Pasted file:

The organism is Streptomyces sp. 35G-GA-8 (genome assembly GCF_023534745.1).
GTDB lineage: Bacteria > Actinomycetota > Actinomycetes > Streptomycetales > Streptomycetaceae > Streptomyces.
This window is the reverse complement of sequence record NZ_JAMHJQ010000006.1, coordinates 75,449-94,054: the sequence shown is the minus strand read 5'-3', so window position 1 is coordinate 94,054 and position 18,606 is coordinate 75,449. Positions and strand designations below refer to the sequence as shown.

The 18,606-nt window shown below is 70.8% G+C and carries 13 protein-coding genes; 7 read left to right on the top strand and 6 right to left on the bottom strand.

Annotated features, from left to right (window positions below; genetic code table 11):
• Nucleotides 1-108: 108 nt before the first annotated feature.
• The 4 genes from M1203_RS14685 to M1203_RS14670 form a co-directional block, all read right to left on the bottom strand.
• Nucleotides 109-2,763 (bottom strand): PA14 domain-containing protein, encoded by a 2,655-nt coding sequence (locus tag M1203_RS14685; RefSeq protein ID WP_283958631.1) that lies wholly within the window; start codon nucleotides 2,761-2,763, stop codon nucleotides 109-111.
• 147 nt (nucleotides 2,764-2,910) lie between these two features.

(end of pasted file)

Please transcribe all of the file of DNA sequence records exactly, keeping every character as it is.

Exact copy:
The organism is Streptomyces sp. 35G-GA-8 (genome assembly GCF_023534745.1).
GTDB lineage: Bacteria > Actinomycetota > Actinomycetes > Streptomycetales > Streptomycetaceae > Streptomyces.
This window is the reverse complement of sequence record NZ_JAMHJQ010000006.1, coordinates 75,449-94,054: the sequence shown is the minus strand read 5'-3', so window position 1 is coordinate 94,054 and position 18,606 is coordinate 75,449. Positions and strand designations below refer to the sequence as shown.

The 18,606-nt window shown below is 70.8% G+C and carries 13 protein-coding genes; 7 read left to right on the top strand and 6 right to left on the bottom strand.

Annotated features, from left to right (window positions below; genetic code table 11):
• Nucleotides 1-108: 108 nt before the first annotated feature.
• The 4 genes from M1203_RS14685 to M1203_RS14670 form a co-directional block, all read right to left on the bottom strand.
• Nucleotides 109-2,763 (bottom strand): PA14 domain-containing protein, encoded by a 2,655-nt coding sequence (locus tag M1203_RS14685; RefSeq protein ID WP_283958631.1) that lies wholly within the window; start codon nucleotides 2,761-2,763, stop codon nucleotides 109-111.
• 147 nt (nucleotides 2,764-2,910) lie between these two features.